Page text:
"Oh my God, my hairdresser made my hair far too dark this time."
"The service here is appalling - I get so sick of eating out all the time."
"These giveaways with top makeup brands are never worthwhile - they'll just take up cupboard space."
First World Problems. And these snippets I quote I've heard first-hand.
One of the first recorded references to First World problems was found in 1995, in these lyrics from Canadian alt rock group Matthew Good Band's song Omissions of the Omen: "And somewhere around the world / Someone would love to have my first world problems / Kill the moon and turn out the sun / Lock your door and load your gun / Free at last now the time has come to choose."
In August 2005, the first Urban Dictionary described First World problems as: "Problems from living in a wealthy, industrialised nation that Third Worlders would probably roll their eyes at."
But here many are too concerned about their hair products, recalcitrant air-conditioning or streaks in their spraytan to be concerned about other-wordly issues. Yes, their problems would have many people from Third World countries spinning in disbelief.
I have a bad habit of leaning a bit too close to the next table when I'm out having my morning/afternoon coffee (a fine First World ritual). Some would call it eavesdropping, but I prefer to refer to it as research for my writing.
It's amazing how First World problems take over with some personalities and the scope and minutiae of the issues covered ...
I'm often tempted to stamp my feet, become all John Cleese-esque and yell at these whiners. "Have you watched the news from overseas at all lately? Do you know about the situation in Syria, the floods in the Philippines or how Bali is still recovering 10 years on after the tsunami? Have you any concept of how fortunate we are to be living in New Zealand?"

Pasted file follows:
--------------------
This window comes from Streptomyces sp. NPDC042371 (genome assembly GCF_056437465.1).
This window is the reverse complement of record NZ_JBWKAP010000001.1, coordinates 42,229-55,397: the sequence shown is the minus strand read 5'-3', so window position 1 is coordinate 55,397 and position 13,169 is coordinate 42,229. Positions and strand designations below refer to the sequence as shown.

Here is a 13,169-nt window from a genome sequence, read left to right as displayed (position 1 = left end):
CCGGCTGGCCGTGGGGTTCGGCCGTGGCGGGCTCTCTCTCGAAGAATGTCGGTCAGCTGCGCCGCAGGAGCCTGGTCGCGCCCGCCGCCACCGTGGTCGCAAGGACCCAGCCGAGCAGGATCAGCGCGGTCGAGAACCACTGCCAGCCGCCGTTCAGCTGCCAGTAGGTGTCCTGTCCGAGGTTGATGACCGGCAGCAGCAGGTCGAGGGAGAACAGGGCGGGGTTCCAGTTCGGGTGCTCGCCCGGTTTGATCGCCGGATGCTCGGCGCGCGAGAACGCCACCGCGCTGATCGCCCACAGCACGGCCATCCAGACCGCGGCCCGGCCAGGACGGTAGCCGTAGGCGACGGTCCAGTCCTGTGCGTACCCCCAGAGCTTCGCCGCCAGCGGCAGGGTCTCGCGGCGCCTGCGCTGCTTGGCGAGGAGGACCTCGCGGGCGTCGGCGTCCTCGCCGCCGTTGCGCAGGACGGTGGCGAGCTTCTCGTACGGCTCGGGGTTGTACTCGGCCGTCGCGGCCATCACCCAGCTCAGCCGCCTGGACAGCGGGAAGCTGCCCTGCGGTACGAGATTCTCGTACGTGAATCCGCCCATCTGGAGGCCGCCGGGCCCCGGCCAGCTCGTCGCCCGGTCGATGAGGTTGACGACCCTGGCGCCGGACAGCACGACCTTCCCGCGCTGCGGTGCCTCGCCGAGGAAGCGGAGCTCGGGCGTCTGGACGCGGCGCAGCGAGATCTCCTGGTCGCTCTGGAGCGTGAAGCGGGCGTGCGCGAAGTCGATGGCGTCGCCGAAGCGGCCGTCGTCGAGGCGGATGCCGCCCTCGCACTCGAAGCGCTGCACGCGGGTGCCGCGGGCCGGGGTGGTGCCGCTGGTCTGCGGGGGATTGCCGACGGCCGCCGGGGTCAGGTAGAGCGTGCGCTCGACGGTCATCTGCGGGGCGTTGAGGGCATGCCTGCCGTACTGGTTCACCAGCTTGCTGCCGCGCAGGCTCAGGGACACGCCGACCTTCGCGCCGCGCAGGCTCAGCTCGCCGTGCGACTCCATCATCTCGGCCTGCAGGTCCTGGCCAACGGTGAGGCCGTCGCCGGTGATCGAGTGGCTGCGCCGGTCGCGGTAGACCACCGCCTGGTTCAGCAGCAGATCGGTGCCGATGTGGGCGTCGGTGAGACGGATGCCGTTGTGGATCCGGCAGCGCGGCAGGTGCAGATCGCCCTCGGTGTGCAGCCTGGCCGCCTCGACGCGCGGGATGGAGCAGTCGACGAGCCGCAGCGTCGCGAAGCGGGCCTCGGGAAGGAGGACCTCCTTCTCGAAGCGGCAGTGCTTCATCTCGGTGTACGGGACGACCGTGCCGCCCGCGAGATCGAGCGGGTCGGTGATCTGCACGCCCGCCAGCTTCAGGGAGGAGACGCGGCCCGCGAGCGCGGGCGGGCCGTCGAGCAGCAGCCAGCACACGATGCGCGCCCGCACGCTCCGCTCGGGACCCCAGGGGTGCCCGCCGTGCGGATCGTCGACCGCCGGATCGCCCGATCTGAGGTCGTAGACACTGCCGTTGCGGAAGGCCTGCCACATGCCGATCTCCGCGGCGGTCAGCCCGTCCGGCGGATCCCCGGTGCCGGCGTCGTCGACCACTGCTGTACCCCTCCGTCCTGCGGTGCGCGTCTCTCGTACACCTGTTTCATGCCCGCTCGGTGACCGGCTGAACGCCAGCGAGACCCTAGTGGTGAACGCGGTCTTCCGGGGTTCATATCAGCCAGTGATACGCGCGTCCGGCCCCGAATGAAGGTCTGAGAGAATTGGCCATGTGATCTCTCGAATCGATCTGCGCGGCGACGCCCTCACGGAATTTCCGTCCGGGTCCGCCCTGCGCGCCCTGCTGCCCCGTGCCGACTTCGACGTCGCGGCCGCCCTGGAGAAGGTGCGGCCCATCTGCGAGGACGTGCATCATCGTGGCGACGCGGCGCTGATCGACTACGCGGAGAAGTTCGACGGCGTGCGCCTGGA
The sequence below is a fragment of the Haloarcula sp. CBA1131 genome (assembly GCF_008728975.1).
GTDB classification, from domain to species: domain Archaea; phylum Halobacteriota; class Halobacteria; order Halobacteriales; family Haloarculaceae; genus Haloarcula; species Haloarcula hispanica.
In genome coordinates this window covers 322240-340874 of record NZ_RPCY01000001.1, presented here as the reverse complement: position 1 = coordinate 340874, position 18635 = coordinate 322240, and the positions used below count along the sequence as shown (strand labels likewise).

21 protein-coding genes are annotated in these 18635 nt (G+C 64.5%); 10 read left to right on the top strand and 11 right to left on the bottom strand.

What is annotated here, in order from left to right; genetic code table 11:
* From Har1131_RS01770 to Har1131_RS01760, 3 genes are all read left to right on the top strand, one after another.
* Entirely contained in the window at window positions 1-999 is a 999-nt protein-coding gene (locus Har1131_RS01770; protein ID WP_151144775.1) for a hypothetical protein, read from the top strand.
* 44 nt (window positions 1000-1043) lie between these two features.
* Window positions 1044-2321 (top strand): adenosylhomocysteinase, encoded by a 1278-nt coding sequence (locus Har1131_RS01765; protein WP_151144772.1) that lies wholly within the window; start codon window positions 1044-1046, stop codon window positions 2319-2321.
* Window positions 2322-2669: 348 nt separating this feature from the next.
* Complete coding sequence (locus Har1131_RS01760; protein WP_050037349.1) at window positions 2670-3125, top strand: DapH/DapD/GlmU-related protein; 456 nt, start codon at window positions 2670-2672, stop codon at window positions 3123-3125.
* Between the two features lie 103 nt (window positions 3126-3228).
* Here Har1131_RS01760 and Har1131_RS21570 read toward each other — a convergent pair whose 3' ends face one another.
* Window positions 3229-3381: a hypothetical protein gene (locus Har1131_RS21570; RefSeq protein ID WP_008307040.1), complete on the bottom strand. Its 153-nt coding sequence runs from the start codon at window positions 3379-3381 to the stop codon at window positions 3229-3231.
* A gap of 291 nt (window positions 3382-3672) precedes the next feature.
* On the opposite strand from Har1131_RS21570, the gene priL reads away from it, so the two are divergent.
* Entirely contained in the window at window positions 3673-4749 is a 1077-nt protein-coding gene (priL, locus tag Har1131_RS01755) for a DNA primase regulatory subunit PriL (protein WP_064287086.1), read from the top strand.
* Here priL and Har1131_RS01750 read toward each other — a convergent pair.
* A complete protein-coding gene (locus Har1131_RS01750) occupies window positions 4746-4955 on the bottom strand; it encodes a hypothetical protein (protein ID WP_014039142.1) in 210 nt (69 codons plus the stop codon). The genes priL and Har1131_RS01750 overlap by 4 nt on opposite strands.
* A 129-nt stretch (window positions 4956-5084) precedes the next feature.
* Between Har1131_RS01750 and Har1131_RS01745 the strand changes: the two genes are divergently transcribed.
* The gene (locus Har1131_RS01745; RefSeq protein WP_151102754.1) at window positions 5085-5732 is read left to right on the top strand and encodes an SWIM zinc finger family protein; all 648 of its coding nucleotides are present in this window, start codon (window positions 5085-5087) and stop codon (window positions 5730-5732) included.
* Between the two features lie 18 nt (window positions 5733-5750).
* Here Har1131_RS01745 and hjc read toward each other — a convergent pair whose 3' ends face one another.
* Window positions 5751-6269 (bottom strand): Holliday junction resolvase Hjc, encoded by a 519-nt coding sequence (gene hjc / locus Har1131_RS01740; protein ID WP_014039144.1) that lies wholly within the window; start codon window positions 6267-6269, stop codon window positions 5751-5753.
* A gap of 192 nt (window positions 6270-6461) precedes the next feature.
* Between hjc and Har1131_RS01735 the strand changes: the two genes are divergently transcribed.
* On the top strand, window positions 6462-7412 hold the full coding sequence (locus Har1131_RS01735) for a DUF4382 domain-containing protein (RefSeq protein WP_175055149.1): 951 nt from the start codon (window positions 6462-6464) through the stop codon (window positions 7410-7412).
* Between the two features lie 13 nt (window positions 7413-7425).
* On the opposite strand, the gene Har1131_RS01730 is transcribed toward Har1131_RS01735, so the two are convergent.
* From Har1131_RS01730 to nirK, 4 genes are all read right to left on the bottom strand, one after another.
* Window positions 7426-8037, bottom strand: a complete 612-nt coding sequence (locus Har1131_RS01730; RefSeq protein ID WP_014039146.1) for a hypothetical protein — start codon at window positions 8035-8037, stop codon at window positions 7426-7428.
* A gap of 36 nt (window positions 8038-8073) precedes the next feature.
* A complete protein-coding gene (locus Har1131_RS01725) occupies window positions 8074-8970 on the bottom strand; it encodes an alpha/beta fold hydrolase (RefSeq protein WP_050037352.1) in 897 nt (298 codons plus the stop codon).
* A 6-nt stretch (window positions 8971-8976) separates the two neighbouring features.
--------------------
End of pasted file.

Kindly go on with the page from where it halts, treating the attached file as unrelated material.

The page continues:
But then my good coffee buddy pulled me down off my high horse.
"Remember, we agreed we'd try not to mention one First World problem at coffee and we actually found it quite difficult," she reminded me.
And I listened to myself. It was all about the air-conditioning malfunctioning, trying to decide whether to serve turkey or roast lamb on Christmas Day, the Auckland traffic and diabolical effect of the humidity on my hair and skin.
We had to agree it probably wasn't likely we'd discuss rehousing refugees or disbanding Islamic State while we chilled over our flat whites. But, we also agreed that really we can never appreciate how hard life is for some and that we have to remind ourselves - frequently - just how good we have it here.
My freelancer friend/coffee buddy had a brilliant idea. Swear jars have become so passe, so she suggested that we replace these with First World problem jars. "Every time someone utters an inappropriate First World problem they have to put money in the jar, which will later be given to a charity of choice."
Sounds great to me. Now I'll just have to find a place for that jar among all my things.
Often it takes an outsider to make us truly appreciate our own good fortune. We had a Syrian businessman staying with us recently. He now lives in China and travels the world extensively for his very successful food exporting business. It is this man's dream to retire in New Zealand.
We were standing outside our suburban brick 'n' tile on what I thought was a pretty humdrum Auckland day when the sun wasn't even shining. I'll always remember what he said, rather wistfully: "Really, you live in paradise here."
And we do. So let's forget those frivolous First World problems - plenty of other people would love to have them.
Robyn Yousef is an Auckland writer.